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Materials
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Milestones
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Unit Two
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Unit Three
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AmSt201
American Popular Culture

Fall 2013
T Th 11:00-12:20
Instructor: Ali Colleen Neff
E-Mail: alineff@wm.edu
Office: [8B College Apartments
Office Hours: T Th 1-3p.m., W (appts.)

It is essential that you adhere to the scheduled due dates. Mark them in your personal
calendar. Establish a plan for reading, study, discussion, and writing that enables you to
meet the deadlines.

Course Schedule: American Popular Culture
Lecture Issues/Keywords/Themes Thursday Materials
8/29-
8/30
Course/Personal Introductions, Syllabus (Incorporate DJ Red Alert somehow?)
Fostering Class Discussion
KEYWORDS: American Studies, the popular, culture, Cultural Studies, citizenship, nation, practices, youth,
interdiscplinarity, methodology
9/2-9/6 Methodologies and Materials in American
Studies: One contemporary discourse illustrated
(Hip-Hop)
Read/Watch/Consider for today:
1. Lawrence Levine, from Highbrow-Lowbrow:
Shakespeare in America
2. Stuart Hall, Notes on deconstructing the
Popular
3. George Lipsitz, Diasporic Noise: History, Hip-
Hop and the Postcolonial Politics of Sound.
4. One of the full-length documentaries on Warhol
(Im looking for a copy of the PBS 5. American
Masters on his work)
5. P.T. Barnum, The Art of Money Getting
4. Warren Susman, from "Culture as History," pp
101-103, ch. 7 "Culture and Civilization: The
1920s," and ch. 9 "The Culture of the Thirties"

Read/consider all of these today, and revisit
Mondays core readings:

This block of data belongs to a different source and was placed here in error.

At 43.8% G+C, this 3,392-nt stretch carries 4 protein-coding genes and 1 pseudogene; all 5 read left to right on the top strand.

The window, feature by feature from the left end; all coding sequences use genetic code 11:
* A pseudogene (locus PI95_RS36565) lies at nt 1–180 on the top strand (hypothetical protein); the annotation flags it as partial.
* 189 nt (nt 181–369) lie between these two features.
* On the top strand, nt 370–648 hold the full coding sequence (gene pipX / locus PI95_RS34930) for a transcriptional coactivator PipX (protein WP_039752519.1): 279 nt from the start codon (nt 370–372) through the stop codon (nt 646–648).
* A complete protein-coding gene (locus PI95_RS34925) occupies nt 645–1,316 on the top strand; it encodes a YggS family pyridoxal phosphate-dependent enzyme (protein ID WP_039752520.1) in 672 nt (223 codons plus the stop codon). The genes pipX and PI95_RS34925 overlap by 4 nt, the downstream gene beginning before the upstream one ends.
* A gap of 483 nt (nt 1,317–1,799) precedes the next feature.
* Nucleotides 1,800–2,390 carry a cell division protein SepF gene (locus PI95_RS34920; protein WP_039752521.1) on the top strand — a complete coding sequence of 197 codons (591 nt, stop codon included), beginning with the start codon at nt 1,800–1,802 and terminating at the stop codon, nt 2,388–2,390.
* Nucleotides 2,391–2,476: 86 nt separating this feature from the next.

1. The commercial trailers for Jay Z's
MCHG: http://www.youtube.com/watch?v=QYC
KOaxRWO4
And:http://www.youtube.com/watch?v=ujZro-
aVeUE
And "Picasso Baby: A Performance Art Film":
http://www.youtube.com/watch?v=xMG2oNqB
y-Y
2. The National performing "Sorrow" for 6 hours
for MoMA PS1:
http://www.youtube.com/watch?v=elKqiiqQfEk

NYT: "Jay-Z is Rhyming Picasso and Rothko,"
July 12, 2013:
http://www.nytimes.com/2013/07/14/fashion/jay-z-is-
rhyming-picasso-and-rothko.html?pagewanted=all

Article about The National performing at MoMA
PS1 in the New Yorker:
http://www.newyorker.com/online/blogs/culture/
2013/05/the-national-performance-art-sorrow-
ps1.html
KEYWORDS: the popular, highbrow/lowbrow, diaspora, the market, postcoloniality, politics, discourse, pop art,
construction/deconstruction, aesthetics, market, cultural criticism





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Course Schedule: American Popular Culture
Unit One: Who You Are--Identity, Subjectivity, Ethnicity, Representation
9/9-9/13 Declaring, Slipping, Reconfiguring Identities
Read/Wat ch/Consi der f or t oday:
1. David Roediger. from Working Toward
Whiteness, ch. 1 New Immigrants, Race
and Ethnicity, pp. 10-34
2. Charlie McGovern, from Sold American,
the introduction
3. Tricia Rose, from Black Noise : Prophets